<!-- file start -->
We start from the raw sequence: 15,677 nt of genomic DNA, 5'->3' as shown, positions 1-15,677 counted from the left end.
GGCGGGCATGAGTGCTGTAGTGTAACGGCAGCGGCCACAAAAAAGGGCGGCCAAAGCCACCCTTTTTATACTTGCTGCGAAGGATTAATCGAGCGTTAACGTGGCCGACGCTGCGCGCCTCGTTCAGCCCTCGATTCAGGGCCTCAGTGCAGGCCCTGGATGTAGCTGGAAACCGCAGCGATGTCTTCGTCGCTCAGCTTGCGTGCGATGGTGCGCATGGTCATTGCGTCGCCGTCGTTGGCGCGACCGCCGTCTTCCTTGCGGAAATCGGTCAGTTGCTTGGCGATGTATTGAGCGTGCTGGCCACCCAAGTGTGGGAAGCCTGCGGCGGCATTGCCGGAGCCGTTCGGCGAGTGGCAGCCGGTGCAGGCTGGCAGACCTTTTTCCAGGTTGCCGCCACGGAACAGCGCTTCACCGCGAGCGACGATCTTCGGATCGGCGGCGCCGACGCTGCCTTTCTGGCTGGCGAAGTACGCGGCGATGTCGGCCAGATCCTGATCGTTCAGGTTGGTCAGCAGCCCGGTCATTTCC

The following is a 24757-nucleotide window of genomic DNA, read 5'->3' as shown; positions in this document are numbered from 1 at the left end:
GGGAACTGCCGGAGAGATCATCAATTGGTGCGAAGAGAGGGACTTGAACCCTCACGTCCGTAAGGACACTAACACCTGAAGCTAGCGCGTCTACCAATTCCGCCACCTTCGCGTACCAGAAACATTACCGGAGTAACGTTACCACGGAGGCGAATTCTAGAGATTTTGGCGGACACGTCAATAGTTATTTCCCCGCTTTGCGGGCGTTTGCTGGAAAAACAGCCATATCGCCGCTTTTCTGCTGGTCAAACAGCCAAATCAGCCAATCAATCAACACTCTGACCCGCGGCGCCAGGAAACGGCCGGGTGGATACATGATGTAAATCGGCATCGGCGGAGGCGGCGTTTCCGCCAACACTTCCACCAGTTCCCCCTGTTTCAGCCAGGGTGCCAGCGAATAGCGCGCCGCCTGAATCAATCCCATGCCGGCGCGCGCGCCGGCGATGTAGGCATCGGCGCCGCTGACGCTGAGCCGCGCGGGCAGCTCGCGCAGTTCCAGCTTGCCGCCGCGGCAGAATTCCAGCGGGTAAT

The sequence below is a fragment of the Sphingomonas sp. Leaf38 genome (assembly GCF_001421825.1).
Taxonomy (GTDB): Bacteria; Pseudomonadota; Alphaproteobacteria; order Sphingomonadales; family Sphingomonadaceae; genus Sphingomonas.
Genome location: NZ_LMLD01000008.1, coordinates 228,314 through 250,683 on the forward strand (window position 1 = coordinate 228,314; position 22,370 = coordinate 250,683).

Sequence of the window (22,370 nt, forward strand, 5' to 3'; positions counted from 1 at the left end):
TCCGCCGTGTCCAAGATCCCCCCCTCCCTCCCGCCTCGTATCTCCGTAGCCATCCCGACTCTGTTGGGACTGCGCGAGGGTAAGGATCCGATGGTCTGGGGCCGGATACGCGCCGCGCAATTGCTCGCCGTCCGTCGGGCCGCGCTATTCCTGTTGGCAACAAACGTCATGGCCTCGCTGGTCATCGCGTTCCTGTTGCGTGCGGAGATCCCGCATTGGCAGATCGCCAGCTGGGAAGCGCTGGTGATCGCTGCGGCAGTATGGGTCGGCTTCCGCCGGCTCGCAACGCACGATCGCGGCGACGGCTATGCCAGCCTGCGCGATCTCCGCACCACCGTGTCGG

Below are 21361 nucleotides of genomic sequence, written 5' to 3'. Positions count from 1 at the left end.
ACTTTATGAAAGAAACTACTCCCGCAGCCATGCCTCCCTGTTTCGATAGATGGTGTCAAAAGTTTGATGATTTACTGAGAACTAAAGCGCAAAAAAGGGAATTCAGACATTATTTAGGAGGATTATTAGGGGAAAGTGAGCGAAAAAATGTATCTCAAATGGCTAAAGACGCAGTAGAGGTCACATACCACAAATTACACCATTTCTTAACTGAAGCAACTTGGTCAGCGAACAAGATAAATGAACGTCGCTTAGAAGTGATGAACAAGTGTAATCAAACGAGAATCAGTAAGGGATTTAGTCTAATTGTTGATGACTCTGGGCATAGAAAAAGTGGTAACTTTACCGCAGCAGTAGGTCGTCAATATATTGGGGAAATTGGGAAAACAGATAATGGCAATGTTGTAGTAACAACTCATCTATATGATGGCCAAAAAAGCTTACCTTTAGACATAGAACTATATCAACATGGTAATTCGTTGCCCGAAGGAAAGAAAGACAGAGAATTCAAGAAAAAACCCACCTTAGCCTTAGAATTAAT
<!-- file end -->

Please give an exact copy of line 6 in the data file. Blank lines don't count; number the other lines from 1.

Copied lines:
Taxonomy (GTDB): Bacteria; Pseudomonadota; Alphaproteobacteria; order Sphingomonadales; family Sphingomonadaceae; genus Sphingomonas.